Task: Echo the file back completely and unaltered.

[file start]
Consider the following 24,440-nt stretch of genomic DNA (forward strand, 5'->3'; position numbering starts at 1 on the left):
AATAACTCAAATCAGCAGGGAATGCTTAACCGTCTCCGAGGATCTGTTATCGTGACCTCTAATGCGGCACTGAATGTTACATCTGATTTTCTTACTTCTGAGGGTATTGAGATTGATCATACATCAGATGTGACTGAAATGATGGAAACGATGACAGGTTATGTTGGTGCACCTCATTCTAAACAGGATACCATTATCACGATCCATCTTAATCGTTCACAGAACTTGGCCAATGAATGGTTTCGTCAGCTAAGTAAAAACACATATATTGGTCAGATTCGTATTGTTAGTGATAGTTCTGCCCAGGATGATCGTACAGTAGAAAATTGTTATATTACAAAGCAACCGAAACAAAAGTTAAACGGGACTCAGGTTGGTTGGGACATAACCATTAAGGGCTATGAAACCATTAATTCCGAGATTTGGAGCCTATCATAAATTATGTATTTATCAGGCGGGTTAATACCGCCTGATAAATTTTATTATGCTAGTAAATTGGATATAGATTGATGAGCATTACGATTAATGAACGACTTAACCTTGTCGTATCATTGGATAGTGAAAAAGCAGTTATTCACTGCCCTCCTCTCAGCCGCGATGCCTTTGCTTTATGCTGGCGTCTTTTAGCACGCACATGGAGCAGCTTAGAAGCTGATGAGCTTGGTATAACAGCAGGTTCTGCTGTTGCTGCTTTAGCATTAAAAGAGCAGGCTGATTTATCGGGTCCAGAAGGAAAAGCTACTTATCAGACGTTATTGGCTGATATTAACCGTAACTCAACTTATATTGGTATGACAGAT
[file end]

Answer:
Consider the following 24,440-nt stretch of genomic DNA (forward strand, 5'->3'; position numbering starts at 1 on the left):
AATAACTCAAATCAGCAGGGAATGCTTAACCGTCTCCGAGGATCTGTTATCGTGACCTCTAATGCGGCACTGAATGTTACATCTGATTTTCTTACTTCTGAGGGTATTGAGATTGATCATACATCAGATGTGACTGAAATGATGGAAACGATGACAGGTTATGTTGGTGCACCTCATTCTAAACAGGATACCATTATCACGATCCATCTTAATCGTTCACAGAACTTGGCCAATGAATGGTTTCGTCAGCTAAGTAAAAACACATATATTGGTCAGATTCGTATTGTTAGTGATAGTTCTGCCCAGGATGATCGTACAGTAGAAAATTGTTATATTACAAAGCAACCGAAACAAAAGTTAAACGGGACTCAGGTTGGTTGGGACATAACCATTAAGGGCTATGAAACCATTAATTCCGAGATTTGGAGCCTATCATAAATTATGTATTTATCAGGCGGGTTAATACCGCCTGATAAATTTTATTATGCTAGTAAATTGGATATAGATTGATGAGCATTACGATTAATGAACGACTTAACCTTGTCGTATCATTGGATAGTGAAAAAGCAGTTATTCACTGCCCTCCTCTCAGCCGCGATGCCTTTGCTTTATGCTGGCGTCTTTTAGCACGCACATGGAGCAGCTTAGAAGCTGATGAGCTTGGTATAACAGCAGGTTCTGCTGTTGCTGCTTTAGCATTAAAAGAGCAGGCTGATTTATCGGGTCCAGAAGGAAAAGCTACTTATCAGACGTTATTGGCTGATATTAACCGTAACTCAACTTATATTGGTATGACAGAT